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FEATURE STORY

Climate change causes more refugees than an armed conflict

October 10, 2014


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Miguel Ochavano, Paoyhan shaman (Peru)

L. Florez (Action4Climate)

Latin America faces a mass exodus of rural inhabitants and indigenous peoples

When the UN Refugee Agency (UNHCR) – created to aid refugees during World War II – begins to address climate change, it seems clear that forced migration will be one of the main consequences of this phenomenon.

The UNHCR estimates that between 250 million and one billion people throughout the world will lose their homes or be forced to move from their region or even country over the next 50 years. In Latin America, an increasing number of people are facing the difficult choice of whether to stay or to emigrate.

It is a decision that Atahualpa Valdez and the other 40,000 residents of Cartí Sugtupu are already facing as sea levels rise and threaten both their and the other islands of the Kuna Yala Archipelago, located off the Panamanian coast,. Some people want to stay but others prefer the solid ground of the mainland.

 “I used to have a house here but it collapsed,” says Valdez. “The waves took almost everything.”

 Pablo Preciado, one of the elders on Cartí Sugtupu, says: “It is not easy just to cross over [to the mainland] because many people are not used to living there. It is a drastic change.”

Latin America at risk

The global climate is changing and the effects are already being seen throughout Latin America. Sea levels are rising, droughts are threatening food production in Central America and the Caribbean, and heavy rains are causing serious flooding in the south.

If the average global temperature continues to rise, Latin America will be one of the world’s most affected regions in a few years. Climate change could lead to mass migrations all over the world, driving people from their homes and communities, just as they were during the major wars of the last century.

In Peru, for example, major flooding in recent years has destroyed crops belonging to indigenous peoples living in the Amazon region and has also increased the spread of disease. Nonetheless, Paoyhan residents are not willing to leave their ancestral lands.

 “It is a major concern for the community; previously, these types of disasters did not happen,” says Miguel Ochavano, a local shaman. “It worries me when my family has no food. What will happen to us?” he wondered.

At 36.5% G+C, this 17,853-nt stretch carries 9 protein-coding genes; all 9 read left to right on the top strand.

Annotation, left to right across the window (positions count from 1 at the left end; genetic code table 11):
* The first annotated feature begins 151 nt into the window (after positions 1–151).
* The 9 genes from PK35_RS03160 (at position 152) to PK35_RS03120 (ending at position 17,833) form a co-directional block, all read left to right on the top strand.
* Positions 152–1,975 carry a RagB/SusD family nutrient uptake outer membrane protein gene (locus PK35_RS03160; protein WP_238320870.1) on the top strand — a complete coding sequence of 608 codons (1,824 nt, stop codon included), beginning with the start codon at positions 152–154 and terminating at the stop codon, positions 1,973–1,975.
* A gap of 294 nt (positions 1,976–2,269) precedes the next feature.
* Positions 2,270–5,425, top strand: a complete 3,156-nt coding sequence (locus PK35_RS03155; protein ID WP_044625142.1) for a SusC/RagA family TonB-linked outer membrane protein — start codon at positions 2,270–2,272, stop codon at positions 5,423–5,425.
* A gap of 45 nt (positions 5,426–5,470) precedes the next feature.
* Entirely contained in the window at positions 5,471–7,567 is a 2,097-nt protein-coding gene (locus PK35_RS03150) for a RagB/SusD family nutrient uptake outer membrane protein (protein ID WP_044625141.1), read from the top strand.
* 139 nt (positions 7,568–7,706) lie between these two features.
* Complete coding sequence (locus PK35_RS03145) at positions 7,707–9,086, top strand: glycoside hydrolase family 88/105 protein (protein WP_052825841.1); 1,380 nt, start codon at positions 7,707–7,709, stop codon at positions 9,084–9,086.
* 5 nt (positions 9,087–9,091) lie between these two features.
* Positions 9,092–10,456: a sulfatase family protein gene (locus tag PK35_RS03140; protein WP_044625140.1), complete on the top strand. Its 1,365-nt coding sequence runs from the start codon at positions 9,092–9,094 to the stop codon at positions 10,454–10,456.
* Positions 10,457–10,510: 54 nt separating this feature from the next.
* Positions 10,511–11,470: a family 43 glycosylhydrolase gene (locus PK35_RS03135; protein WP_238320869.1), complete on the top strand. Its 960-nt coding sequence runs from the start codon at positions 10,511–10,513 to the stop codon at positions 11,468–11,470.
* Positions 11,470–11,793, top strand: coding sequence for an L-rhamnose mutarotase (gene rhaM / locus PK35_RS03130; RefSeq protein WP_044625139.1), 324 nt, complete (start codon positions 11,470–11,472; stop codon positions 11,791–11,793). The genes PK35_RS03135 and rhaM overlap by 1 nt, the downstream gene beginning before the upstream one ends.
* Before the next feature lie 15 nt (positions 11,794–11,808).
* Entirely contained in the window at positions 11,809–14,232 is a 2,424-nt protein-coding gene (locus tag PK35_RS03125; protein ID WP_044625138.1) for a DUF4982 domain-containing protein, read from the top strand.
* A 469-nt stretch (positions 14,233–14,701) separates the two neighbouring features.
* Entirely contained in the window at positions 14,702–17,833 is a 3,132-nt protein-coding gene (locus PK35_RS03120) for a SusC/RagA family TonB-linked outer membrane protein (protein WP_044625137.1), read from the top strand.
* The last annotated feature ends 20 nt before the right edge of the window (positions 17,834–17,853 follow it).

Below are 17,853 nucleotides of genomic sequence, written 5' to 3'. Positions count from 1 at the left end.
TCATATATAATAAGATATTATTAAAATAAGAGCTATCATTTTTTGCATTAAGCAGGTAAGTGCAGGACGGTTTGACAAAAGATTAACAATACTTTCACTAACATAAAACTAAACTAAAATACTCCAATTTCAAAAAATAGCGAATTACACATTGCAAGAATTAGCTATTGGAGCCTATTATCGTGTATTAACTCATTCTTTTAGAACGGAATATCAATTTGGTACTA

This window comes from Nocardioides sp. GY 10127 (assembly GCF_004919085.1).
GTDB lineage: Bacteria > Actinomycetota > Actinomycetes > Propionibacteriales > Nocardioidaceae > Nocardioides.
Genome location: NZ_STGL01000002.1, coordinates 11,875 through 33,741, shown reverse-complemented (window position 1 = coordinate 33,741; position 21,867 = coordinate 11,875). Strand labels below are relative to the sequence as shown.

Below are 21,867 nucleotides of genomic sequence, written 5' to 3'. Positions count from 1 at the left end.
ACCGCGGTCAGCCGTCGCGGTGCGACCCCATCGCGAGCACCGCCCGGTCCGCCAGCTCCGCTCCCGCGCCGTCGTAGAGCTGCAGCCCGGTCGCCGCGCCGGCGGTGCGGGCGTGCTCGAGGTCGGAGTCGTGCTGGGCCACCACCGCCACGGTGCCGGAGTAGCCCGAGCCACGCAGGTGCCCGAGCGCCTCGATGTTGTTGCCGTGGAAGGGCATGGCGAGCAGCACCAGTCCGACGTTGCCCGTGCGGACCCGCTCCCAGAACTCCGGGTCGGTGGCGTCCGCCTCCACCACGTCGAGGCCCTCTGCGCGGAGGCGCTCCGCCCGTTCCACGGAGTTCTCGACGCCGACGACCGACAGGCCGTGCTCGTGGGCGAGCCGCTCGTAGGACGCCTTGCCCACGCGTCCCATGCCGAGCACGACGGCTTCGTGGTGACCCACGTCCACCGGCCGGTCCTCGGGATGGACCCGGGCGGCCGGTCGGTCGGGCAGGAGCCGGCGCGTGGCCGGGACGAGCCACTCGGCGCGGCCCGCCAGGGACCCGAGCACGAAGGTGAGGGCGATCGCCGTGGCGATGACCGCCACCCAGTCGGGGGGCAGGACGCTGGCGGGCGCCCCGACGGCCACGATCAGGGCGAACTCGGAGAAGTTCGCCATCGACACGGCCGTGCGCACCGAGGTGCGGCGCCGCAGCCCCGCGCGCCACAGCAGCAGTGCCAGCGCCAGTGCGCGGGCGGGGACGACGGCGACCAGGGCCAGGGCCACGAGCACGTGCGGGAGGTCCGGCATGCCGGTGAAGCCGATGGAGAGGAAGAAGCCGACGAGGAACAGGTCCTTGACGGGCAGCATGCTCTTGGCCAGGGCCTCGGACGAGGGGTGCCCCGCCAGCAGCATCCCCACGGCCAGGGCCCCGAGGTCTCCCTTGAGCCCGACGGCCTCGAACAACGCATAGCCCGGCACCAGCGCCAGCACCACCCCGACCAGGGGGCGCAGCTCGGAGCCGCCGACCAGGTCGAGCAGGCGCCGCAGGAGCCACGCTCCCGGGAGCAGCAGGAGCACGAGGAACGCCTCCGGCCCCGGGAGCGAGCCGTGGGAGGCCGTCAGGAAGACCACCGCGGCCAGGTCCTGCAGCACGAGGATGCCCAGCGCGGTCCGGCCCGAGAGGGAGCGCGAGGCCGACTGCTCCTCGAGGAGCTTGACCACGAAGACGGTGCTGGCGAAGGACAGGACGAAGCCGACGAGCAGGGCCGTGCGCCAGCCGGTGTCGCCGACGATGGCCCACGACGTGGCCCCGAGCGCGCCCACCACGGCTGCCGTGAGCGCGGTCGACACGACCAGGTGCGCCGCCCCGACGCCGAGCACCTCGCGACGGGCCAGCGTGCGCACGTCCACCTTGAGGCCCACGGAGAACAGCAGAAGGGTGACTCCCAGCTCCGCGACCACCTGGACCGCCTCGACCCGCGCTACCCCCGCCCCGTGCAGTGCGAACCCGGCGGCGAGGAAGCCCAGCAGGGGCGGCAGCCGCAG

" I remember I used to have a house here, but it collapsed. The waves took almost everything. "

Atahualpa Valdez

Resident, island of Cartí Sugtupa, Panama


The most vulnerable

In the first three months of 2014, nearly 1.5 million Latin Americans suffered the consequences of extreme climate events, mainly floods, according to the United Nation’s Office for the Coordination of Humanitarian Affairs (OCHA).

In addition to floods, water shortages are also affecting Latin America. The region, which has extensive agricultural lands, could play a key role in the food security of millions of people, but rising temperatures have caused severe droughts in recent years.

Worldwide, last August was the hottest on record. What’s more, August was the 354th consecutive month with higher-than-average temperatures, according to the U.S. National Oceanic and Atmospheric Administration (NOAA).

These high temperatures have left their mark on Usain Bolt’s hometown of Sherwood Content, Jamaica, which depends on sweet potato, banana and cocoa production.

“When I arrived in 1967, there was a lot of water,” recalls Lilian Bolt. “Today it is only windy and dry. If it doesn’t rain during the season, the harvest is lost.”

The stories of Lilian, Miguel, Atahualpa and other Latin Americans affected by climate change were collected in a series of documentaries that were entered into a global contest organized by the World Bank.

 “We wanted people (especially youth) to connect, to raise awareness about the issues and then promote solutions at all levels,” says Francis Dobbs, one of the organizers of the Action4Climate competition. “Climate change is here and now. We all have a global responsibility to change course,” he said.

More than 230 documentary filmmakers from 70 countries responded to the call. Eight of the finalists are from Latin America. The hope is that through their videos, they can help prevent millions of people from having to flee their homes and lands due to the effects of climate change.


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